George Tobin .... second assistant director (uncredited)
 
Art Department
Tom Jung .... poster artist (uncredited)
Tom Jung .... poster designer (uncredited)
 
Sound Department
Everett Alton Brown .... sound (as Everett A. Brown)
Nathan Levinson .... sound (uncredited)
 
Camera and Electrical Department
Wesley Anderson .... second camera (uncredited)
Everett Burkhalter .... gaffer (uncredited)
Mac Julian .... still photographer (uncredited)
Sol Polito .... photographer (uncredited)
William Reinhold .... assistant camera (uncredited)
 
Costume and Wardrobe Department
Eugene Joseff .... costume jeweller (uncredited)
Rydo Loshak .... wardrobe (uncredited)
Marie Pickering .... wardrobe (uncredited)
Leon Roberts .... wardrobe (uncredited)
 
Music Department
George M. Cohan .... lyrics and music by
Leo F. Forbstein .... musical director
Ray Heindorf .... orchestral arrangements
Heinz Roemheld .... orchestral arrangements (uncredited)
 
Other crew
Jack Boyle .... dances routined by: James Cagney's (as John Boyle)
William Collier Sr. .... technical advisor
Seymour Felix .... dance numbers staged and directed by
Hugh MacMullan .... dialogue director
LeRoy Prinz .... dance numbers staged and directed by (as Leroy Prinz)
Don Siegel .... montages
 
Crew verified as complete


Production Companies
  • Warner Bros. (presents) (as Warner Bros. Pictures, Inc.) (A Warner Bros.-First National Picture)
DistributorsOther Companies

Additional Details

Also Known As:
Runtime:
126 min
Country:
Language:
Aspect Ratio:
1.37 : 1 See more »
Sound Mix:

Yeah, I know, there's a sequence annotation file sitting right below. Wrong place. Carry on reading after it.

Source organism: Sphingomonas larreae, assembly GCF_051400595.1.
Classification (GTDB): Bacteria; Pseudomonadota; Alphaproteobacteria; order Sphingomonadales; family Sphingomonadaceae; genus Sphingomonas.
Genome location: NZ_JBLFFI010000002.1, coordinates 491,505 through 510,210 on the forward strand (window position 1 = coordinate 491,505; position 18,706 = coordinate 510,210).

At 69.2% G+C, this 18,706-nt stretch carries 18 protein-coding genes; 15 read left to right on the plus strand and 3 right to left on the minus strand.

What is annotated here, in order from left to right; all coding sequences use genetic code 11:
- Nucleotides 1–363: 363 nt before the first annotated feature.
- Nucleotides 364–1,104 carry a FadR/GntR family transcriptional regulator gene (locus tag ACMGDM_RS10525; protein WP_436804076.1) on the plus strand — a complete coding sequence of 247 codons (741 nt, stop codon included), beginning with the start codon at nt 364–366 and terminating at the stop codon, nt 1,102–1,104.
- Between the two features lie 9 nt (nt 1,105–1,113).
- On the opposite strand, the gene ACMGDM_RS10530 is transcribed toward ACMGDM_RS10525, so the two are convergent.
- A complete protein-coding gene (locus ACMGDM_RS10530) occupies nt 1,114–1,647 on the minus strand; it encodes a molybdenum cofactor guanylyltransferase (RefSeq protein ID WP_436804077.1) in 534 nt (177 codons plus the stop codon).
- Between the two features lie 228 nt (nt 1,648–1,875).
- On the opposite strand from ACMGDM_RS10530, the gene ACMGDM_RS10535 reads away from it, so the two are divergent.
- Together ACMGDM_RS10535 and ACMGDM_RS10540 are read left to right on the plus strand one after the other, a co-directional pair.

Mono (RCA Sound System)
Certification:
Argentina:Atp | Australia:G | Canada:G (video rating) | Finland:S | Sweden:Btl | UK:U | USA:TV-G | USA:Approved (certificate #7929)

Did You Know?

Trivia:
In the film Cohan writes a drama called "Popularity" which was a failure. This is fact. Following WW1 he rewrote parts of it, added music, and put it on under the title of "Little Nelly Kelly" where it became a huge hit.See more »
Goofs:
Anachronisms: The song "Off the Record", performed near the end when Cohan is portraying Franklin D. Roosevelt in the musical "I'd Rather Be Right", features some morale boosting anti-Nazi lyrics. However, "I'd Rather Be Right" played on Broadway in 1937, two years before World War II broke out, and four years before the U.S. entered it.See more »
Quotes:
[first lines]
Critic #1:I call it a hit. What'll your review say?
Critic #2:I like it too, so I guess I'll pan it.
See more »
Soundtrack:
Auld Lang SyneSee more »

FAQ

This FAQ is empty. Add the first question.
19 out of 26 people found the following review useful.
It seems it always happens..., 1 October 2003
Author: schappe1 from N Syracuse NY

`It seems it always happens…Whenever we get too high hat and sophisticated for flag-waving, some thug nation decides we're a pushover, all ready to be blackjacked. It's not long before we start looking up mighty anxiously to make sure the flag is still waving.'

So says James Cagney, as George M. Cohan, at the time of the sinking of the Lusitania in 1915. Obviously, it's a sentiment that has great relevance to our time, as well. I've always wished I could dance a patriotic dance or march down the street waving the flag. It looks like a lot of fun. The trouble is, this sort of activity is often performed to suppress what America is really about. The really great thing about our country isn't songs, flags and marches. Any country can do those things. The real great thing is that we have the right to say what we think, to debate the issues of the day and to form a consensus for action when we are in agreement about what needs to be done.